PARK RIDGE, Ill. (July 9, 2019) —Every year, 821 million people – or one in nine – suffer from chronic malnourishment. Though hunger is a complex, global issue, there is a solution: empower individuals in impoverished communities to play leading roles in the fight against hunger. The Hunger Project, an international nonprofit organization, is committed to ending world hunger by investing in communities throughout Africa, South Asia and Latin America to empower sustainable progress at a grass roots level.
For its 60th anniversary, the MDRT Foundation, the charitable arm of 72,000 MDRT members in 70 countries, is partnering with The Hunger Project to pioneer people-focused strategies that provide hope and combat hunger around the world.
“The Hunger Project and MDRT Foundation recognize that the problem of poverty and hunger is not an issue that can be solved with just food, clothing or shelter,” said Ted Rusinoff, MDRT Foundation President. “Instead, we know that people are the solution, and we believe in The Hunger Project’s inspiring principles of transformative leadership, gender equality, sustainability and empowered social transformation to combat these global challenges.”
Since its inception in 1959, the MDRT Foundation’s goal has been to make a tangible, global impact on those in need, and it has donated more than $34 million to charitable organizations serving people in 70 countries and all 50 U.S. states. Inspired by The Hunger Project’s mission to eradicate global hunger by 2030 through the widespread adoption of holistic, sustainable approaches in communities around the world, the Foundation chose The Hunger Project for its charitable partner at both its Annual Meeting in June and its Global Conference in September.
“Instead of thinking there are a billion mouths to feed, we instead see a billion hard-working, creative, entrepreneurial humans who have the most invested in ending hunger,” said Cathy Burke, former Australian CEO and Global Vice President of The Hunger Project. “By supporting and developing the leadership of those who live in conditions of hunger and poverty, we reach 16 million of the world’s poorest people every year.”
During the Annual Meeting, MDRT members raised over $220,000 in funds towards the Foundation’s global grants program and The Hunger Project’s mission.
More than 9,800 members from 56 countries also had the opportunity to help fight hunger in a tangible way at the Annual Meeting by participating in the MDRT Foundation Service Project: Seed Programs International. On June 11th, members filled 20,000 seed packages, which translates into 70 tons of future produce, to send to families living in impoverished communities in Latin America. The goal was to help initiate a cycle of self-sufficiency that provides families resources to feed and support themselves.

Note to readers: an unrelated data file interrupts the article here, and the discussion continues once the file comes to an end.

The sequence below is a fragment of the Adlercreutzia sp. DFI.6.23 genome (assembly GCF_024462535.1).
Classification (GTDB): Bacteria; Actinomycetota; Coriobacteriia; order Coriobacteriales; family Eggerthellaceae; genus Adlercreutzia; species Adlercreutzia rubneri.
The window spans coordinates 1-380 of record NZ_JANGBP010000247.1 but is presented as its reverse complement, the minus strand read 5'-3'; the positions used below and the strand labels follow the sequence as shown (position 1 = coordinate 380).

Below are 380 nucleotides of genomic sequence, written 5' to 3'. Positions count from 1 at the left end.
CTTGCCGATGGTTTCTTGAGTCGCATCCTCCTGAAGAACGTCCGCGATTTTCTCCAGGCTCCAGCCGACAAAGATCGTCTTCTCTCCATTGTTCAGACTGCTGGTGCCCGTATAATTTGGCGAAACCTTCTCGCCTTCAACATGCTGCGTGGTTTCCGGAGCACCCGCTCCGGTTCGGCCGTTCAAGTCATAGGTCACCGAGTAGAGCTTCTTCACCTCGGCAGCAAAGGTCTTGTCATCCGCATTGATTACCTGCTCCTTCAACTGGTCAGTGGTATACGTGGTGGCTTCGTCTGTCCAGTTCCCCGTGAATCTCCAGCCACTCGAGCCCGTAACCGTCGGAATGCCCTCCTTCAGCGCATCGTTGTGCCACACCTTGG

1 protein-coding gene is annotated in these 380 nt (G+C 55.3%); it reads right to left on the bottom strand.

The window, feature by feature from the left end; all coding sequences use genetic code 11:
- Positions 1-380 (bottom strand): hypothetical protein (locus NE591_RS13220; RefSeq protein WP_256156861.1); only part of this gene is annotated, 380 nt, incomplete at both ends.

About the MDRT Foundation
The MDRT Foundation was created in 1959 to provide MDRT members with a means to give back to their communities. Since its inception, the MDRT Foundation has donated more than USD 32 million to charitable organizations serving people in 70 countries and all 50 U.S. states. The majority of these funds were raised by MDRT members and financial services industry partners. The mission of the MDRT Foundation is to increase member and industry participation and to give funds to worthwhile charitable organizations throughout the world. To learn more, follow MDRT Foundation on Facebook or visit www.mdrtfoundation.org.
About The Hunger Project
The Hunger Project was founded in 1977 with the goal to end hunger and poverty by pioneering sustainable, grass roots, gender-focused strategies. Currently, they have partners working in 12 countries in more than 13,000 communities, reaching more than 16 million individuals every year. The Hunger Project tailors each program to meet local challenges and opportunities wherever they work, and each program has at its foundation three essential elements. These consist of empowering women as key change agents, mobilizing communities for self-reliant action and fostering effective partnerships with local government. Many programs include workshops where local citizens are educated on health and wellness as well as how to start their own small business. Donations help sponsor training initiatives and fund workshops in impoverished communities.
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